Given an atmospheric pressure measurement, the pressure altitude is the imputed altitude that the International Standard Atmosphere (ISA) model predicts to have the same pressure as the observed value.
In aviation, pressure altitude is the height above a standard datum plane (SDP), which is a theoretical level where the weight of the atmosphere is 29.921 inches of mercury (1,013.2 mbar; 14.696 psi) as measured by a barometer. It indicates altitude obtained when an altimeter is set to an agreed baseline pressure under certain circumstances in which the aircraft’s altimeter would be unable to give a useful altitude readout. Examples would be landing at a high altitude or near sea level under conditions of exceptionally high air pressure. Old altimeters were typically limited to displaying the altitude when set between 950 mb and 1030 mb. Standard pressure, the baseline used universally, is 1013.25 hectopascals (hPa), which is equivalent to 1013.25 mb or 29.92 inches of mercury (inHg). This setting is equivalent to the atmospheric pressure at mean sea level (MSL) in the ISA. Pressure altitude is primarily used in aircraft-performance calculations and in high-altitude flight (i.e., above the transition altitude).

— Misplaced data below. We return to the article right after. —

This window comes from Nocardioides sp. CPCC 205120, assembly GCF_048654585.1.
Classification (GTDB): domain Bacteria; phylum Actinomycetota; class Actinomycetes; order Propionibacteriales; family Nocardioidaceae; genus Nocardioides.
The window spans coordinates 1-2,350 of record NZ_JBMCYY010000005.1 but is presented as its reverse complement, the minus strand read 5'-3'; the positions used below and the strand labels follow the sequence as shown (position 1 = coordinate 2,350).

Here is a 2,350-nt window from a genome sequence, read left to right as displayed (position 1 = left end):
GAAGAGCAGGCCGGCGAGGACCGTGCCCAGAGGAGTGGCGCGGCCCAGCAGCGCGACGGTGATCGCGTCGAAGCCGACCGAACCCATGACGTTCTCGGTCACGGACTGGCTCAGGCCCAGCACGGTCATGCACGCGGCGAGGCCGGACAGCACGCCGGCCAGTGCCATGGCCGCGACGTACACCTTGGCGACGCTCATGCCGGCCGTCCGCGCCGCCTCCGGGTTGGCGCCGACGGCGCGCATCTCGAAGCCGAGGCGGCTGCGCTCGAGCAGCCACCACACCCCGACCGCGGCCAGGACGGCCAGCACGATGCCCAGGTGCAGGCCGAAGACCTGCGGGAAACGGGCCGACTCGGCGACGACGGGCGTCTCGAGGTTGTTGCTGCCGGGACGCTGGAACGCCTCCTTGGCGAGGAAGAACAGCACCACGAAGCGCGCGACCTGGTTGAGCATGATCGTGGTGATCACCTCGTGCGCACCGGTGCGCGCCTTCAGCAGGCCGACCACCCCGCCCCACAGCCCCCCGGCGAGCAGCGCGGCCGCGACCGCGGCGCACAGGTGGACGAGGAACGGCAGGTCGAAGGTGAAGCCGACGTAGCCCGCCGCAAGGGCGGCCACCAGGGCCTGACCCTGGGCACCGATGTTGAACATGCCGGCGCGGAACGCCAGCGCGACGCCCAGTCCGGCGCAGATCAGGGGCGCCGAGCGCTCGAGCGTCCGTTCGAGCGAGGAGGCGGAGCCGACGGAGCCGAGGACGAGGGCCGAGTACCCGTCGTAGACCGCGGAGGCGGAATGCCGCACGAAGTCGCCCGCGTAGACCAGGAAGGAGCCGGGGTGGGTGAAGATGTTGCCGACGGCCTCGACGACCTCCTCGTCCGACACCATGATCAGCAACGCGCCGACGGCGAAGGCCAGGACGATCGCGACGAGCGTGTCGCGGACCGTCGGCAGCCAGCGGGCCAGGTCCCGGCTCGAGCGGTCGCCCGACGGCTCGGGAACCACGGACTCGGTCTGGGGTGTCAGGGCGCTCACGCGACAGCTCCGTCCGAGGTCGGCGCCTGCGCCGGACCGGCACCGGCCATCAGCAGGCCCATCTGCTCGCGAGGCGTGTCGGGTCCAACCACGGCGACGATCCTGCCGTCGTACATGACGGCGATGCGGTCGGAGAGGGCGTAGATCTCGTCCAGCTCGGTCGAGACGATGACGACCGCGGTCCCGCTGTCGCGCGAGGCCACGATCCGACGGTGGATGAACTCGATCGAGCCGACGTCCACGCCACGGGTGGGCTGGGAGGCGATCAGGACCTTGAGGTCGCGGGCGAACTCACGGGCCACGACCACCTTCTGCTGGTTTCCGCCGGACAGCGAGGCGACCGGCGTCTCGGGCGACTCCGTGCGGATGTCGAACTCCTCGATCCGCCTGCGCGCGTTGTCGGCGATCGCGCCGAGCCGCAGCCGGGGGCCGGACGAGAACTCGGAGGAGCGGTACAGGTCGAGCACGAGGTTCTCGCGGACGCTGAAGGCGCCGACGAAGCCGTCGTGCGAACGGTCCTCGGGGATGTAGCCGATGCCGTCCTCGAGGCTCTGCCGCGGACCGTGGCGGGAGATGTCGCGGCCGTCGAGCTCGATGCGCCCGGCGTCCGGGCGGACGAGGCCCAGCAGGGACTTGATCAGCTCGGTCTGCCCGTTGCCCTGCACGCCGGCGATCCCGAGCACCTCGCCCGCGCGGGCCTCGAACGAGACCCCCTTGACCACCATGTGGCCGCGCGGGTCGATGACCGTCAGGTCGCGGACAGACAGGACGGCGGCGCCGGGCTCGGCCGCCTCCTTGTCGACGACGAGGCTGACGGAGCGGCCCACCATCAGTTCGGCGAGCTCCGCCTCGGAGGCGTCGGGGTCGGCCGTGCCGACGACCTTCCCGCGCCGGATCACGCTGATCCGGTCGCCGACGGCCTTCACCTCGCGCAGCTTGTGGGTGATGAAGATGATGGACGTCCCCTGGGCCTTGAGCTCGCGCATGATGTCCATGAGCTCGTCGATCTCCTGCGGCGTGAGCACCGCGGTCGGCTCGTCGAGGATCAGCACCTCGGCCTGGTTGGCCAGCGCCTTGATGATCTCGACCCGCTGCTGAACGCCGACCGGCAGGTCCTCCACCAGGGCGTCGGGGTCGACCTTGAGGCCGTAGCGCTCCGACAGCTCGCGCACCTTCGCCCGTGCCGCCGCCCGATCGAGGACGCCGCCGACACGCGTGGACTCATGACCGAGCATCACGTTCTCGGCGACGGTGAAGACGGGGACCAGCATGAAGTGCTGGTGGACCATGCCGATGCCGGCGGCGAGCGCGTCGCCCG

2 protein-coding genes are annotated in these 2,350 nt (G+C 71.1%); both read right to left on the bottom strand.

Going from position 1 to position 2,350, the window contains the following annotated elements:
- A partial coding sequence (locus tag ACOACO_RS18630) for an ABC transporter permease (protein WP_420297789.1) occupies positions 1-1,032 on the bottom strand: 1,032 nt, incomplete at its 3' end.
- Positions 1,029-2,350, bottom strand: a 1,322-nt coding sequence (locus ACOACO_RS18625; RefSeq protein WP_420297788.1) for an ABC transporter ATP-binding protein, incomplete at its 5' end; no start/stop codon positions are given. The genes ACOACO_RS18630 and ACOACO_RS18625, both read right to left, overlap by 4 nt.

Inverse equation edit
Solving the equation for the pressure gives
QNE is an aeronautical code Q code. The term refers to the indicated altitude at the landing runway threshold when or is set in the altimeter's Kollsman window. It is the pressure altitude at the landing runway threshold.
For example, if the airfield elevation is and the altimeter setting is , then
For example, if the airfield elevation is and the QNH is , then
Aircraft Mode “C” transponders report the pressure altitude to air traffic control; corrections for atmospheric pressure variations are applied by the recipient of the data.
The relationship between static pressure and pressure altitude is defined in terms of properties of the ISA.
See also edit
- "Pressure Altitude" (PDF).
- Pilot’s Handbook of Aeronautical Knowledge (FAA-H-8083-25B), 2016, Chapter 4, p 4-4